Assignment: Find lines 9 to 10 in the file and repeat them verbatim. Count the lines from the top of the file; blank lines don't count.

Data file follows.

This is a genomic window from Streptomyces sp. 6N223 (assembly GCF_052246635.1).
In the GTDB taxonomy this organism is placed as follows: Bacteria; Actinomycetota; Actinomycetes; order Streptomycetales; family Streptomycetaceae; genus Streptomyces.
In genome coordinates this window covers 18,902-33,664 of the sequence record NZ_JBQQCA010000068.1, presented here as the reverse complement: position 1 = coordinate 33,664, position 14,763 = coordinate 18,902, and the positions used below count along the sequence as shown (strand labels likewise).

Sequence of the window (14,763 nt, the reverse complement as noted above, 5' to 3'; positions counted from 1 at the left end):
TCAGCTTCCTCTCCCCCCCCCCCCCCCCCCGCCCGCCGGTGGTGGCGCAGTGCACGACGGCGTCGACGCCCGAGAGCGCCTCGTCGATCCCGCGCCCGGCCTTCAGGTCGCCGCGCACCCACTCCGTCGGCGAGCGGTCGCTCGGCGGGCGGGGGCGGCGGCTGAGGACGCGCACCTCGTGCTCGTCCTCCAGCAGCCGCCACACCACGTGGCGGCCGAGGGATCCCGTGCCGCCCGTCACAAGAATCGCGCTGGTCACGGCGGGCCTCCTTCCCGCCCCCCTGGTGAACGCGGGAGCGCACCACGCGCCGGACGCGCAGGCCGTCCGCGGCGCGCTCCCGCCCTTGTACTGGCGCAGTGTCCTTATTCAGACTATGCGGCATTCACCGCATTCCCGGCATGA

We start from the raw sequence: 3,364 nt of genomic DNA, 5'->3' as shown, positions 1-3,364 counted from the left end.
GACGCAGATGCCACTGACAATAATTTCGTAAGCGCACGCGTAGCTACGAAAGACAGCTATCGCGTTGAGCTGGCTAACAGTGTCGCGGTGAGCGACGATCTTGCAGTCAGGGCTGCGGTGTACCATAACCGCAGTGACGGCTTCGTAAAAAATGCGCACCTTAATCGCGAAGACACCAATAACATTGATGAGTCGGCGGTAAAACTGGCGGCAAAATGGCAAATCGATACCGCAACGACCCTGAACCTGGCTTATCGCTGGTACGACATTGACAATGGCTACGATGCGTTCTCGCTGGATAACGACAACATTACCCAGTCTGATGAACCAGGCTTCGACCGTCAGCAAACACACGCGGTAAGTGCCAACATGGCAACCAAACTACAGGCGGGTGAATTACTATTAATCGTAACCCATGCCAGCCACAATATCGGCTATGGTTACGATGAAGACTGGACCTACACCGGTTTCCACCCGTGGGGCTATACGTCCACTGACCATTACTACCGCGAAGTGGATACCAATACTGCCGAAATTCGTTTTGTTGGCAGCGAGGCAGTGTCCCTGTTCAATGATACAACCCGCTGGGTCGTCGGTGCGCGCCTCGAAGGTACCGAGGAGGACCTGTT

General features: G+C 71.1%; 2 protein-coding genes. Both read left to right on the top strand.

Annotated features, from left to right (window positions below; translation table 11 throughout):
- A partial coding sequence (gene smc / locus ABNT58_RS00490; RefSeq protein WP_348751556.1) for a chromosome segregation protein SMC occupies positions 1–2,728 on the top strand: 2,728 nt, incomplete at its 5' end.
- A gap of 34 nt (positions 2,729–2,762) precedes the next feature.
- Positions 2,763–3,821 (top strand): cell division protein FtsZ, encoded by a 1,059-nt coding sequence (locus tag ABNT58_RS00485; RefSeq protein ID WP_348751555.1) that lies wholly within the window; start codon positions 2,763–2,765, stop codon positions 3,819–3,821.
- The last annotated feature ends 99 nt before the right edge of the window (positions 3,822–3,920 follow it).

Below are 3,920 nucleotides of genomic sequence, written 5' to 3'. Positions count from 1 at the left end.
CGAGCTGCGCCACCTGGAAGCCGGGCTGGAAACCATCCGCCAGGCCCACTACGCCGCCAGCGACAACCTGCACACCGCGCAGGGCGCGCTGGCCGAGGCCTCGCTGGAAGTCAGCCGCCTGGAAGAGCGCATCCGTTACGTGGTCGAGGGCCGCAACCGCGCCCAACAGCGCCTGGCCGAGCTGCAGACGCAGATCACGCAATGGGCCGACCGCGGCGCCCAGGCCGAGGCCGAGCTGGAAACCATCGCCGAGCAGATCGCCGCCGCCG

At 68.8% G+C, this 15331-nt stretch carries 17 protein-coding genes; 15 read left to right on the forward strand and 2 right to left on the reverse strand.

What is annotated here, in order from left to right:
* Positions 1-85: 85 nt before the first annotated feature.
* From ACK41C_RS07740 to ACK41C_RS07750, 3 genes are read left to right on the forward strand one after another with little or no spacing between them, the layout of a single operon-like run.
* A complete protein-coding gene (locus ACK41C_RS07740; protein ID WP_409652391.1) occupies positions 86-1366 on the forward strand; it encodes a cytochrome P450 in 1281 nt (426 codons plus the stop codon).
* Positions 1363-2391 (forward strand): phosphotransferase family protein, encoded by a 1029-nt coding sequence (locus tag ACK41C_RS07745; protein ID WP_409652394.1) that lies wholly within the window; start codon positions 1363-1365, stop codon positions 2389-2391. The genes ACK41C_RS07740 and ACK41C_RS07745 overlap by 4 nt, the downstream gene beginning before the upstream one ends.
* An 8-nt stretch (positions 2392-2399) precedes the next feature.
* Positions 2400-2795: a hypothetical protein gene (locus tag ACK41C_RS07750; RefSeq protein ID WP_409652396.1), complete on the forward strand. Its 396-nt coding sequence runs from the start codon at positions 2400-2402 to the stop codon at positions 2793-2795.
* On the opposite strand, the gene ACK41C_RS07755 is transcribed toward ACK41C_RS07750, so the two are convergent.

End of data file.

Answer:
Annotated features, from left to right (window positions below; translation table 11 throughout):
- A partial coding sequence (gene smc / locus ABNT58_RS00490; RefSeq protein WP_348751556.1) for a chromosome segregation protein SMC occupies positions 1–2,728 on the top strand: 2,728 nt, incomplete at its 5' end.